Another day, another vulnerability that makes the Internet go crazy. Fortunately enough, if you are running a Linux operating system this problem has already been fixed by the time you read this.
From time to time, one of the many vulnerabilities that are reported on a daily basis surfaces and gets reported like it’s the end of the world as know it. The latest one to get this treatment is an OpenSSL vulnerability that made Internet users freak out.
It's true that on an imaginary scale of exploits and vulnerabilities this OpenSSL issue is probably rated higher, but the truth is that it’s not all that important. The problem is that not only simple users are affected by this vulnerability, but also a number of online services like Yahoo or Steam.
As far as vulnerabilities go, the one that we're talking about even got its own name, Heartbleed. It's a little dramatic, but it seems to have made the right impact. The name is actually a pun to the problem discovered in OpenSSL. This is what Canonical’s security reports say on the matter:
“Neel Mehta discovered that OpenSSL incorrectly handled memory in the TLS heartbeat extension. An attacker could use this issue to obtain up to 64k of memory contents from the client or server, possibly leading to the disclosure of private keys and other sensitive information. (CVE-2014-0160).”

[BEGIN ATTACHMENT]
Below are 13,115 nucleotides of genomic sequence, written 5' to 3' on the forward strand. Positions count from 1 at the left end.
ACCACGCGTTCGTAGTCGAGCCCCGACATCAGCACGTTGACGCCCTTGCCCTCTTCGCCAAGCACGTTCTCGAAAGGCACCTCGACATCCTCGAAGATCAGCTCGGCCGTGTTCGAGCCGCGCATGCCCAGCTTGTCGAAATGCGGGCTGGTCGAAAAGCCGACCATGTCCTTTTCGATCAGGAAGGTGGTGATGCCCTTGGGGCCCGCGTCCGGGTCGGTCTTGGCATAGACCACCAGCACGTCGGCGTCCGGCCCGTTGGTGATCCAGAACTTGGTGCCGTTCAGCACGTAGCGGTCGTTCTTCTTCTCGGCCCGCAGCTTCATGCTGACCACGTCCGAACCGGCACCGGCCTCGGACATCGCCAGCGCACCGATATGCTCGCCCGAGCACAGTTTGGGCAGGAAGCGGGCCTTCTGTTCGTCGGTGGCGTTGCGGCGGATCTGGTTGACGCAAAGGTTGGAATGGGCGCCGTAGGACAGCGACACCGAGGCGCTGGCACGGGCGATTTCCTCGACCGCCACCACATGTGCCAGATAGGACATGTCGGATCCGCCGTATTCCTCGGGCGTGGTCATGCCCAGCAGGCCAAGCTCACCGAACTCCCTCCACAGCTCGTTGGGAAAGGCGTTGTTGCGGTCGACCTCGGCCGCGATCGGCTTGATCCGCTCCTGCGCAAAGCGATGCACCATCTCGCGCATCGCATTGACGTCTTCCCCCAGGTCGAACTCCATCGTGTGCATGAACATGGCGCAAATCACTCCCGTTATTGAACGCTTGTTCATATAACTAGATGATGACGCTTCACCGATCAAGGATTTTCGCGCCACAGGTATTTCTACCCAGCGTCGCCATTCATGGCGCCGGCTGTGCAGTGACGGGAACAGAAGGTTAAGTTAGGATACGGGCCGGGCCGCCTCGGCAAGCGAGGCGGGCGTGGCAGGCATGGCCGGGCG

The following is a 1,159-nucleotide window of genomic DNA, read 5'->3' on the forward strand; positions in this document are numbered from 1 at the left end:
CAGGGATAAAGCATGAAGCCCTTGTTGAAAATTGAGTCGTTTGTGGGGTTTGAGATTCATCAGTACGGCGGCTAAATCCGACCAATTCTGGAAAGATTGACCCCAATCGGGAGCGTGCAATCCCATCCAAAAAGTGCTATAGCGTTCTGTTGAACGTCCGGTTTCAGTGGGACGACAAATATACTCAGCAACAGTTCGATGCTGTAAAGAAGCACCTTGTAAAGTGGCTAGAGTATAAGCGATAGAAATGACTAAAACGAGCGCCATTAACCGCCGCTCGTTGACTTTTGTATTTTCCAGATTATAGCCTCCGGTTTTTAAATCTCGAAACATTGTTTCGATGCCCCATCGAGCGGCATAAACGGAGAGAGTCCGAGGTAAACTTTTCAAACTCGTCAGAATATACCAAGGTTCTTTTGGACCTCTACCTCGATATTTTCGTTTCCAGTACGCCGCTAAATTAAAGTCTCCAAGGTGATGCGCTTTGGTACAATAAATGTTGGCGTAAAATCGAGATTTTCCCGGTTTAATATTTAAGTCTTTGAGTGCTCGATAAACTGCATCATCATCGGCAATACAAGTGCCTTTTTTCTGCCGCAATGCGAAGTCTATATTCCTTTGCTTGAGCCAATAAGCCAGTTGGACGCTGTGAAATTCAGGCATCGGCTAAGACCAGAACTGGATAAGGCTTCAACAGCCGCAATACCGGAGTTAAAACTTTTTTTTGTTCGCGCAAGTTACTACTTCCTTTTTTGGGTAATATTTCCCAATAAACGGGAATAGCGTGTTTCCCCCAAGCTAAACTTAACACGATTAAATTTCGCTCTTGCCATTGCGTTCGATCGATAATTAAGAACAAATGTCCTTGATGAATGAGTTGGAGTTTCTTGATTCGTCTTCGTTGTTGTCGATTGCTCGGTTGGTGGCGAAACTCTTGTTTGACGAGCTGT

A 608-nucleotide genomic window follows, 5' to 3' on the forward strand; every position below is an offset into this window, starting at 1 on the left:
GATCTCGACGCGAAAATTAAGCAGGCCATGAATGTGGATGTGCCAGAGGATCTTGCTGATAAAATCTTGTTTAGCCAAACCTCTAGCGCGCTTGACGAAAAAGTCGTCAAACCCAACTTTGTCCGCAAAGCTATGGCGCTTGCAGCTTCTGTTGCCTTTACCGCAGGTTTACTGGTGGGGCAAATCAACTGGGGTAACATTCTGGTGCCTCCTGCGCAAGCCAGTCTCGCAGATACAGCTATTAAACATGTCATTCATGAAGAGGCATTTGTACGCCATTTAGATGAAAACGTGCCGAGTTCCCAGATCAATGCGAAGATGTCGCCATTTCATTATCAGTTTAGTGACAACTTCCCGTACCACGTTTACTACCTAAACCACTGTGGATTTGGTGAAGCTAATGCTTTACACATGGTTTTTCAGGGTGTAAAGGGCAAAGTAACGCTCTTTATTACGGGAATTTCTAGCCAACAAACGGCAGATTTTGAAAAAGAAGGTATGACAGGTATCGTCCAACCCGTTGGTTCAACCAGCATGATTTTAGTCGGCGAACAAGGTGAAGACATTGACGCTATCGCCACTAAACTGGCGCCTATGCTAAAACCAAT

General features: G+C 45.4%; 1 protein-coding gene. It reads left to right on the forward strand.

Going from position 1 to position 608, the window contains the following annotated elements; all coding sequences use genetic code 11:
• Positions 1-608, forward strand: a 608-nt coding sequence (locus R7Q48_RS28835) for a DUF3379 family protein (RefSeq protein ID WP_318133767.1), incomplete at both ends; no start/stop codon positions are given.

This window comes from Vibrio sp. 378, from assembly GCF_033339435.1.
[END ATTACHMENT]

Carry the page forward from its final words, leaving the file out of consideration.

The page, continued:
“Yuval Yarom and Naomi Benger discovered that OpenSSL incorrectly handled timing during swap operations in the Montgomery ladder implementation. An attacker could use this issue to perform side-channel attacks and possibly recover ECDSA nonces. (CVE-2014-0076).”
Most of the vulnerabilities reported and fixed for the Linux systems are about some sort of exploit that could allow an attacker to do bad things. The funny thing is that the story about the “terrible” Heartbleed vulnerability broke today, but the problem has been fixed in most major Linux distributions since yesterday.
Canonical, for example, issued the security notification on April 7, but similar updates have been issued by Red Hat, Debian, Suse, Arch Linux, and so on. For the Linux operating system this was a non-event.
This is one of the reasons why Linux systems will always be the safest solution. Problems get patched right away and the patches arrive in the respective operating systems on the same day. It's hard to match this kind of efficiency on OSes other than Linux.